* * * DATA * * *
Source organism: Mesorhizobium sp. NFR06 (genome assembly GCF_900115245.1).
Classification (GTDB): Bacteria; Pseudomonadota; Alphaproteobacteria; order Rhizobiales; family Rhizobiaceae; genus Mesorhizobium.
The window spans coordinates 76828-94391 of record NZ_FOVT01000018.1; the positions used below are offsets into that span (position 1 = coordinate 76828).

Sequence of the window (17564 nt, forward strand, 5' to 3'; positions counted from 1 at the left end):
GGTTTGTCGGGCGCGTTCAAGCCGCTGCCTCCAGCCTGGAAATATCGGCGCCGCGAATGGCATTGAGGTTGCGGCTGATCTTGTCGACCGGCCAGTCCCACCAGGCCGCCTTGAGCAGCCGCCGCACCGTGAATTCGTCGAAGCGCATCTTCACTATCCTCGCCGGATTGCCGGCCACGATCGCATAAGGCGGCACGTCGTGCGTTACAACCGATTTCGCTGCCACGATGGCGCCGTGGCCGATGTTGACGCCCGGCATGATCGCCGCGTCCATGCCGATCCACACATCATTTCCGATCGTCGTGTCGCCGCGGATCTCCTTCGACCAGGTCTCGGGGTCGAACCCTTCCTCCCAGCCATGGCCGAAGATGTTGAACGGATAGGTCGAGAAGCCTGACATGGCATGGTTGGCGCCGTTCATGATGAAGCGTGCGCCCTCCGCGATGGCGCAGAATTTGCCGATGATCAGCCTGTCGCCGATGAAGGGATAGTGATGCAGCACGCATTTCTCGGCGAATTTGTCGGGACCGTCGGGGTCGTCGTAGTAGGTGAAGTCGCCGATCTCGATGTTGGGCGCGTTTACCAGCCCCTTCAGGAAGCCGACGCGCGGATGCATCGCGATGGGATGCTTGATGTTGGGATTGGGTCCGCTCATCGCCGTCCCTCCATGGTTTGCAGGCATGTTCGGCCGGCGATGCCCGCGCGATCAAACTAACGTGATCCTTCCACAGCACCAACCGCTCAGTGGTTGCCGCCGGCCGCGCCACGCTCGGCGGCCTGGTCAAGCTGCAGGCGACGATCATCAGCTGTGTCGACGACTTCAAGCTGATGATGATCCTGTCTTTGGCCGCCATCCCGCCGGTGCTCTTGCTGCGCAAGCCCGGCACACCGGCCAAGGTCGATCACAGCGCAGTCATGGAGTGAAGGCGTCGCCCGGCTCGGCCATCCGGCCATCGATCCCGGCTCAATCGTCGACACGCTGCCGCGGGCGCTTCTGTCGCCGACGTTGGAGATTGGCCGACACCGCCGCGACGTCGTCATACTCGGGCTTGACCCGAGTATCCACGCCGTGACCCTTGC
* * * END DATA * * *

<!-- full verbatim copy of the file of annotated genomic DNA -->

Source organism: Mesorhizobium sp. NFR06 (genome assembly GCF_900115245.1).
Classification (GTDB): Bacteria; Pseudomonadota; Alphaproteobacteria; order Rhizobiales; family Rhizobiaceae; genus Mesorhizobium.
The window spans coordinates 76828-94391 of record NZ_FOVT01000018.1; the positions used below are offsets into that span (position 1 = coordinate 76828).

Sequence of the window (17564 nt, forward strand, 5' to 3'; positions counted from 1 at the left end):
GGTTTGTCGGGCGCGTTCAAGCCGCTGCCTCCAGCCTGGAAATATCGGCGCCGCGAATGGCATTGAGGTTGCGGCTGATCTTGTCGACCGGCCAGTCCCACCAGGCCGCCTTGAGCAGCCGCCGCACCGTGAATTCGTCGAAGCGCATCTTCACTATCCTCGCCGGATTGCCGGCCACGATCGCATAAGGCGGCACGTCGTGCGTTACAACCGATTTCGCTGCCACGATGGCGCCGTGGCCGATGTTGACGCCCGGCATGATCGCCGCGTCCATGCCGATCCACACATCATTTCCGATCGTCGTGTCGCCGCGGATCTCCTTCGACCAGGTCTCGGGGTCGAACCCTTCCTCCCAGCCATGGCCGAAGATGTTGAACGGATAGGTCGAGAAGCCTGACATGGCATGGTTGGCGCCGTTCATGATGAAGCGTGCGCCCTCCGCGATGGCGCAGAATTTGCCGATGATCAGCCTGTCGCCGATGAAGGGATAGTGATGCAGCACGCATTTCTCGGCGAATTTGTCGGGACCGTCGGGGTCGTCGTAGTAGGTGAAGTCGCCGATCTCGATGTTGGGCGCGTTTACCAGCCCCTTCAGGAAGCCGACGCGCGGATGCATCGCGATGGGATGCTTGATGTTGGGATTGGGTCCGCTCATCGCCGTCCCTCCATGGTTTGCAGGCATGTTCGGCCGGCGATGCCCGCGCGATCAAACTAACGTGATCCTTCCACAGCACCAACCGCTCAGTGGTTGCCGCCGGCCGCGCCACGCTCGGCGGCCTGGTCAAGCTGCAGGCGACGATCATCAGCTGTGTCGACGACTTCAAGCTGATGATGATCCTGTCTTTGGCCGCCATCCCGCCGGTGCTCTTGCTGCGCAAGCCCGGCACACCGGCCAAGGTCGATCACAGCGCAGTCATGGAGTGAAGGCGTCGCCCGGCTCGGCCATCCGGCCATCGATCCCGGCTCAATCGTCGACACGCTGCCGCGGGCGCTTCTGTCGCCGACGTTGGAGATTGGCCGACACCGCCGCGACGTCGTCATACTCGGGCTTGACCCGAGTATCCACGCCGTGACCCTTGC